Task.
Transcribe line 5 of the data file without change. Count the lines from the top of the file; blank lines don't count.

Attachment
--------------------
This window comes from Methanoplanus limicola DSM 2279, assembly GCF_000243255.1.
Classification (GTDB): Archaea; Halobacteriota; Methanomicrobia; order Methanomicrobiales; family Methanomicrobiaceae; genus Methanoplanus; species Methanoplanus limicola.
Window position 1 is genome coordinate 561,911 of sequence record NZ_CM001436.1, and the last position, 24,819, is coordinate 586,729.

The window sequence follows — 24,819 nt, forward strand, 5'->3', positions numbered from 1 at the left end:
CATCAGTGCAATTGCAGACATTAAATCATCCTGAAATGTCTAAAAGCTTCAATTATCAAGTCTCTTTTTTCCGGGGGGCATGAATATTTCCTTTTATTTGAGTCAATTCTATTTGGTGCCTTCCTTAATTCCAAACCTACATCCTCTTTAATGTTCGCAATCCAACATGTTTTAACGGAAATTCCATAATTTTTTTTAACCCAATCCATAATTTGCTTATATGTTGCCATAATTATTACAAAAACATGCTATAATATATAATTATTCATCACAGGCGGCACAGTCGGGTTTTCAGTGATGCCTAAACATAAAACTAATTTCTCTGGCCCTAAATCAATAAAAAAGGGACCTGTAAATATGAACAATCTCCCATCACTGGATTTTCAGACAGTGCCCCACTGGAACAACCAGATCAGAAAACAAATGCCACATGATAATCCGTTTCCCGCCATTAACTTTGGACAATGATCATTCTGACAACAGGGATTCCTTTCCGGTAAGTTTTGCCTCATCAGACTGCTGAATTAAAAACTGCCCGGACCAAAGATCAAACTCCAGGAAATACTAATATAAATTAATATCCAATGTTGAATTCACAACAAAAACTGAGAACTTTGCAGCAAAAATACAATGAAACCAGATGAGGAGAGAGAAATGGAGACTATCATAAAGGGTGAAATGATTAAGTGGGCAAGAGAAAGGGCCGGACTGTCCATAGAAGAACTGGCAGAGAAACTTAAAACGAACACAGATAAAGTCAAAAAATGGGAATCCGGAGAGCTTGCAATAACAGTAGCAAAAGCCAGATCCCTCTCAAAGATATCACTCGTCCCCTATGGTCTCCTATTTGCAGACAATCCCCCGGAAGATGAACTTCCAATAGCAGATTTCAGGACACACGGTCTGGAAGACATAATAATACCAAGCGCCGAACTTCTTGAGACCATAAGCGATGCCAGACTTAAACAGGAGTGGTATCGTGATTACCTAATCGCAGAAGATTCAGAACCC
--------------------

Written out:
CATCAGTGCAATTGCAGACATTAAATCATCCTGAAATGTCTAAAAGCTTCAATTATCAAGTCTCTTTTTTCCGGGGGGCATGAATATTTCCTTTTATTTGAGTCAATTCTATTTGGTGCCTTCCTTAATTCCAAACCTACATCCTCTTTAATGTTCGCAATCCAACATGTTTTAACGGAAATTCCATAATTTTTTTTAACCCAATCCATAATTTGCTTATATGTTGCCATAATTATTACAAAAACATGCTATAATATATAATTATTCATCACAGGCGGCACAGTCGGGTTTTCAGTGATGCCTAAACATAAAACTAATTTCTCTGGCCCTAAATCAATAAAAAAGGGACCTGTAAATATGAACAATCTCCCATCACTGGATTTTCAGACAGTGCCCCACTGGAACAACCAGATCAGAAAACAAATGCCACATGATAATCCGTTTCCCGCCATTAACTTTGGACAATGATCATTCTGACAACAGGGATTCCTTTCCGGTAAGTTTTGCCTCATCAGACTGCTGAATTAAAAACTGCCCGGACCAAAGATCAAACTCCAGGAAATACTAATATAAATTAATATCCAATGTTGAATTCACAACAAAAACTGAGAACTTTGCAGCAAAAATACAATGAAACCAGATGAGGAGAGAGAAATGGAGACTATCATAAAGGGTGAAATGATTAAGTGGGCAAGAGAAAGGGCCGGACTGTCCATAGAAGAACTGGCAGAGAAACTTAAAACGAACACAGATAAAGTCAAAAAATGGGAATCCGGAGAGCTTGCAATAACAGTAGCAAAAGCCAGATCCCTCTCAAAGATATCACTCGTCCCCTATGGTCTCCTATTTGCAGACAATCCCCCGGAAGATGAACTTCCAATAGCAGATTTCAGGACACACGGTCTGGAAGACATAATAATACCAAGCGCCGAACTTCTTGAGACCATAAGCGATGCCAGACTTAAACAGGAGTGGTATCGTGATTACCTAATCGCAGAAGATTCAGAACCC